Documents obtained by Greenpeace and the Climate Investigations Center detail the extensive and problematic relationship between the fossil fuel industry and Soon, one of the contrarian scientists often cited by prominent climate science deniers like Sen. James Inhofe (R-OK). The documents reveal that Soon described many of his scientific papers, which largely focus on the claim that the sun is primarily responsible for recent global warming, as "deliverables" produced in exchange for money from fossil fuel interests. The revelations, which were recently covered by several media outlets, reveal a potentially serious breach of scientific ethics in at least eight of the papers Soon has published since 2008, and the Smithsonian Institution has directed the organization's Inspector General to investigate Soon's ethical conduct.
Several right-wing media outlets are already aggressively defending Soon. Shortly after the initial reports, the Daily Caller published an article criticizing the "attack campaign" against Soon by "firm believers in global warming." The article's author, PG Veer, dismissed the criticisms of Soon, claiming that opponents "are looking for conflicts of interest" rather than challenging Soon on "the facts."
Yet Veer himself is a former fellow at the Charles Koch Institute, which was created from the Charles G. Koch Charitable Foundation -- one of the organizations that provided money for Soon's research. Veer currently works for the Franklin Center, which has received significant funding from Donors Trust, another organization that bankrolled Soon.
Breitbart has also carried Soon's water, defending him in at least five different articles so far. Columnist James Delingpole defended Soon for "telling the truth" about climate change, writing that the latest news is a "continuation of a vendetta which has been waged for years against an honest, decent, hardworking -- and incredibly brave -- scientist who refuses to toe the official (and increasingly discredited) line on man-made global warming."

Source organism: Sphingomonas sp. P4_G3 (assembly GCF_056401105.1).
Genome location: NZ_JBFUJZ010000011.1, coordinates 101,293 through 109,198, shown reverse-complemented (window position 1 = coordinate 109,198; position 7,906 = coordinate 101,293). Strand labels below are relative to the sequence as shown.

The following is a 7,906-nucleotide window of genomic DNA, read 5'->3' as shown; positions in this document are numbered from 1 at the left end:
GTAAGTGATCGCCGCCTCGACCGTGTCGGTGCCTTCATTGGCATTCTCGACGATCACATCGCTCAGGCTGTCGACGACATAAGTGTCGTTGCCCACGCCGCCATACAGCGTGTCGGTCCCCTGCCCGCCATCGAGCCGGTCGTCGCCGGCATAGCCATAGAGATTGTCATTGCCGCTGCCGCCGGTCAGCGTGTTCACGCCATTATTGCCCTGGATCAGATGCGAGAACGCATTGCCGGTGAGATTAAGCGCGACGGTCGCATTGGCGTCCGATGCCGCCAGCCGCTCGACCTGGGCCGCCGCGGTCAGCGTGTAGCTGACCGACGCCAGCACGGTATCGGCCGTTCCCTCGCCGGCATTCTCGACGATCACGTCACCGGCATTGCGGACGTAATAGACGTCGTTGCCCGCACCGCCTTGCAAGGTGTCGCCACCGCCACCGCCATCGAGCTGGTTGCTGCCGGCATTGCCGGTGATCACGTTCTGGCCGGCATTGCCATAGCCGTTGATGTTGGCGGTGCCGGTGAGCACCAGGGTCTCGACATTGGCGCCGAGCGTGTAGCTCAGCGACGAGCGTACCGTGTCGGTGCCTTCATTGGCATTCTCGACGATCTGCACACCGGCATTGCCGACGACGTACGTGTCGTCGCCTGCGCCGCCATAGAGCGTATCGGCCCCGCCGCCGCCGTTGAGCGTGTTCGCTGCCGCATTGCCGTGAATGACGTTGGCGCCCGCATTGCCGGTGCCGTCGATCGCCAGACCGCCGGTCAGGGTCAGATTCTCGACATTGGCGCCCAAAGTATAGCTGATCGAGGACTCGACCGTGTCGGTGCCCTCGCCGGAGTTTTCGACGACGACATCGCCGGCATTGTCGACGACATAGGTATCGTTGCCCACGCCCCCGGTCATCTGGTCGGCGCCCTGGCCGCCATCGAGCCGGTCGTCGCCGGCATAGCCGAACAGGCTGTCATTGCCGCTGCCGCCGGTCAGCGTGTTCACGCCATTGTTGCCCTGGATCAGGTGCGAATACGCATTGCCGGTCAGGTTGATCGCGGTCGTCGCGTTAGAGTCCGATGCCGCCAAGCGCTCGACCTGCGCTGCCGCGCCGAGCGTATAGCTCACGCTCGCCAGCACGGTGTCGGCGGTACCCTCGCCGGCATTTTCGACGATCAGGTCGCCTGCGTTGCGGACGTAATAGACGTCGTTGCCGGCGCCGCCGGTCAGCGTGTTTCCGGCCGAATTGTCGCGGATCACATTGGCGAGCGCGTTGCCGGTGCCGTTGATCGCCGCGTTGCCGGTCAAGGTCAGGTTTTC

From the February 10 edition of Fox News' Special Report with Bret Baier:
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Taking their cues from the Drudge Report, right-wing media are echoing a London Telegraph columnist's false claim that scientific agencies intentionally adjusted years of weather station data to show a global warming trend that isn't really there, which the author dubbed the "biggest science scandal ever." But far from being a scandal, historical temperature records are routinely subject to peer-reviewed adjustments to account for changes to measuring instruments, the time of day measurements are taken, and other factors -- and they do not negate a global warming trend.
MSNBC host Joe Scarborough claimed that "there is still a debate" in the scientific community about "how much man contributes" to climate change, but the reality is that the vast majority of climate scientists agree human activities are the dominant cause of global warming. Although Scarborough frequently stresses that he believes humans play a role in climate change, this isn't the first time he's made a statement that conflicts with established climate science.